While many book lovers would struggle not to finish a book in 365 days, that’s the reality for more than half of American adults. In a new study by WordsRated, an international research and data group focused on reading and publishing, 48% of adults have finished an entire book in the past year.
The American Reading Habits Survey asked 2,003 American adults about their reading habits over the past year. This study was done as a way to offer a different perspective on reading than is typically offered by groups like PEW. Rather than defining reading as a broad range of activities, WordsRated had two criteria: the book must be printed or digital (aka: no audiobooks, despite the fact that audiobooks are actually read) and the book must have been fully completed.
As noted above, respondents included approximately 30% of baby boomers, 25% of Gen X, 34% of Gen Y, and 11% of Gen Z. The three largest groups of adults were about equal.
Who has read a book in the past 12 months?
While it’s certainly surprising that nearly 52% of respondents haven’t finished a book in the past year, that 48% figure is still quite impressive. Finishing a book as the definition of reading here definitely gives a whole different perspective – how many of that 52% include people picking up a magazine or flipping through a cookbook or trying something and putting it away? How many listen exclusively to audiobooks? Likewise, over the past year, the world has continued to see a global pandemic, continued racism and homo/transmission, war, and more.
The data also shows that a quarter of the same adults haven’t read a full book in 1-2 years, while an additional 11% haven’t read a book in 3-5 years.
A tenth of adults have not read a complete book in the last 10 years.
Habits of reading quantity
If 1 in 10 adults haven’t read a book in the last ten years, what about the other way around? How many books are those that finish at least one reading?
The good news is that readers who finish one book are 29 times more likely to read two or more full books per year.
The graph above not only shows that those who read a complete book are more likely to continue reading, but it also highlights something else: it is more common to start but not finish a book than to never read. a book. In fact, only 23% of adults surveyed never read – and again, that means a physical or electronic book, not another format. It’s pretty good new!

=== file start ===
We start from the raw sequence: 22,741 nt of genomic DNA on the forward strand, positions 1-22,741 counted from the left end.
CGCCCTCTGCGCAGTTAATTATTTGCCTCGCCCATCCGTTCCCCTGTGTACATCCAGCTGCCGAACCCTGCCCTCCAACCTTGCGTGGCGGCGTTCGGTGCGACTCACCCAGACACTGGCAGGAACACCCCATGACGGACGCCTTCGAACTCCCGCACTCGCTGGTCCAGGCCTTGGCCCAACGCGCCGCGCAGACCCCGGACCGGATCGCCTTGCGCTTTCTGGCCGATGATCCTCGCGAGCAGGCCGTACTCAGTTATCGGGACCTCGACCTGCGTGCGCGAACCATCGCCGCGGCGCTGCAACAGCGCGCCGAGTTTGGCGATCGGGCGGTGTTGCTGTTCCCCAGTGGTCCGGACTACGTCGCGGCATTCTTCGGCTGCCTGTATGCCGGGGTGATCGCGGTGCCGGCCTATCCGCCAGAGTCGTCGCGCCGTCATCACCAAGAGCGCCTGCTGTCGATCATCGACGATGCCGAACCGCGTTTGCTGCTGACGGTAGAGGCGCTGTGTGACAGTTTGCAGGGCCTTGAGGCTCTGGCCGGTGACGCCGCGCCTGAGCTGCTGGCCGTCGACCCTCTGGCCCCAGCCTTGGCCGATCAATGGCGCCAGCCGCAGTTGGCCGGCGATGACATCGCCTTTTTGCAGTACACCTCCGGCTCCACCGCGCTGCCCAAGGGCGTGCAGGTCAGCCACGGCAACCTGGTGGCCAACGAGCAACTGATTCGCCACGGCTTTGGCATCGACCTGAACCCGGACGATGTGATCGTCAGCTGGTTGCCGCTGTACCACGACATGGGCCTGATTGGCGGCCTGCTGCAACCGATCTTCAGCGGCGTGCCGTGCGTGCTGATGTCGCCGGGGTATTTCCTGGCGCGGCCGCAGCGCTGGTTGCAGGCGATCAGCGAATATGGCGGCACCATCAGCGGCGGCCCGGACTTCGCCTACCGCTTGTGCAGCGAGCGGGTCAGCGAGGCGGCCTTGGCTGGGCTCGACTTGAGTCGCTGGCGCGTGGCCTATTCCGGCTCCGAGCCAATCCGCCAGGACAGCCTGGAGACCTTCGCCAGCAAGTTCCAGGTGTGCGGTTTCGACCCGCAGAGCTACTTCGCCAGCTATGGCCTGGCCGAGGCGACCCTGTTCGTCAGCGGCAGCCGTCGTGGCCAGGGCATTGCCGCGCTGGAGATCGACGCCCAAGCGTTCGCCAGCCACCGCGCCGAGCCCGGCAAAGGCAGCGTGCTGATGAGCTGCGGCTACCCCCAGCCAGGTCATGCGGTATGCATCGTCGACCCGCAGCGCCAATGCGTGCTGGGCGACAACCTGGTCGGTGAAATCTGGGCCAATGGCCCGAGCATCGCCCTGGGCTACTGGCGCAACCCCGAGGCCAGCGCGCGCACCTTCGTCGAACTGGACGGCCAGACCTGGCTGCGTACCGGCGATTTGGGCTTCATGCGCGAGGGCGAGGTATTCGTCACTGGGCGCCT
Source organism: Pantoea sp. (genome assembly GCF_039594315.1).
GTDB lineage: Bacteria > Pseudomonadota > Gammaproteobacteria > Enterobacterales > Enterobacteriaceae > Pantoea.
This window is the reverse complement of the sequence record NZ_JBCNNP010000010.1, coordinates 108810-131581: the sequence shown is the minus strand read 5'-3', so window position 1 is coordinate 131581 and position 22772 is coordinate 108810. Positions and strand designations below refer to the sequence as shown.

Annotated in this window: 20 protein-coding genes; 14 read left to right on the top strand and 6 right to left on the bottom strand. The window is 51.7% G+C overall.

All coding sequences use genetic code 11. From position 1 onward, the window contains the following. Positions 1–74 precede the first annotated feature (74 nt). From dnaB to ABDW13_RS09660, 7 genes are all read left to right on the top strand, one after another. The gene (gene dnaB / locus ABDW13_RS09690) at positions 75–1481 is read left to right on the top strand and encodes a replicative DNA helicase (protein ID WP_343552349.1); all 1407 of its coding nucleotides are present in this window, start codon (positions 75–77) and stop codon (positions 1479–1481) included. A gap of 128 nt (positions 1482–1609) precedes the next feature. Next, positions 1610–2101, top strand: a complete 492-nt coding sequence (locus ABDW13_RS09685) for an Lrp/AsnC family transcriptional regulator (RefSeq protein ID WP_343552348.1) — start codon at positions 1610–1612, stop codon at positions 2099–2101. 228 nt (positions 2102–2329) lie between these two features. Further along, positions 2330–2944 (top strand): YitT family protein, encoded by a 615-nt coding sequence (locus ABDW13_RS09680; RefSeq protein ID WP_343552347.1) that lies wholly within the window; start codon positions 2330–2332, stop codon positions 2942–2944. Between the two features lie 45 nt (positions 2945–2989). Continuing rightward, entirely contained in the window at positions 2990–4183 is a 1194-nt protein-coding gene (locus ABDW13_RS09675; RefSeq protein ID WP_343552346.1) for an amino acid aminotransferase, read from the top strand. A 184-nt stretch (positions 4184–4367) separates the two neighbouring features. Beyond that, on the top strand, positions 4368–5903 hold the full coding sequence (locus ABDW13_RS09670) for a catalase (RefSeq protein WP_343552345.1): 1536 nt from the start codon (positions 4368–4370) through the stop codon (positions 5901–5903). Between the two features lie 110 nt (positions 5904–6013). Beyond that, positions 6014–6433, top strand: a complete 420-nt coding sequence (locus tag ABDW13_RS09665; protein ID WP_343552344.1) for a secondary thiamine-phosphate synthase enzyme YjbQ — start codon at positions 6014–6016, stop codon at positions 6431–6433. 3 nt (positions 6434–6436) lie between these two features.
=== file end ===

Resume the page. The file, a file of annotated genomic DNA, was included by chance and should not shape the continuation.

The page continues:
Who reads the most?
This particular study suggests that older generations read more than younger generations. The findings here align with what previous studies have noted that young people are much more likely to consume audiobooks than print media. By defining reading so narrowly, data also narrowly defines the habits of generations.
Baby boomers read the most books each year, with nearly 10 books completed each year. Gen X reads about 6 a year, while Gen Y reads about 4 and Gen Z also reads about four. It shouldn’t be much of a surprise that people in the demographic group where retirement is an option have more time for leisure reading, while groups like those in their prime working or early workers don’t spend the same amount of time reading books (they listen to audiobooks while commuting or feeding their children or walking around or trying to do anything while juggling several other responsibilities).
Millennials report starting — but not finishing — the books at a rate doubled by baby boomers. Or maybe Millennials recognize their limited time and don’t choose to spend it reading a book they don’t like.
It’s possible baby boomers read a lot of books, not just because of time, but also because they don’t use DNF and don’t consume as many audiobooks.
The number of non-readers declines over generations, suggesting that those who start a reading habit at a younger age maintain it as they age. While it’s always possible to start a new habit, those who develop a love for reading young are more likely to continue as they get older.
What does it mean?
WordsRated research is interesting for several reasons. Not only does he limit his definition of reading in favor of older generations, which we know from previous research, but he also shows a difference in How? ‘Or’ What different generations read. Young readers are much more willing to leave a book they don’t like or don’t like than older readers. While many might say it’s evidence of a lack of attention, it’s not: it’s worth over time and energy.
At a time when younger generations are saddled with untold debt after taking the advice of their parents, they are now choosing to spend their little chunks of free time invested in hobbies and activities that fill their cup entirely. The younger generations are also the ones who don’t have as much free time, which means the time to read an entire print/e-book is complicated by tasks off the plates of most baby boomers like parenting. children. Younger generations are also much more diverse, and these marginalized populations lack free time at higher rates than their middle-class white peers.
Additionally, we know that audiobooks are popular with young readers and that young readers also use their public libraries.
This research offers another set of interesting questions, including what do different generations read? This does not mean that some books are better or worse, valid or less valid than others. But chances are younger generations are still reading for education, as opposed to leisure, and the time investment is different.
The definition of reading has changed, and so has the way generations interact with words. It’s okay to quit one book, it’s okay to start multiple books and never finish them, and it’s okay to get all your reading via audiobooks.
Half the people finished an entire book in the last year, and frankly, that’s something to celebrate.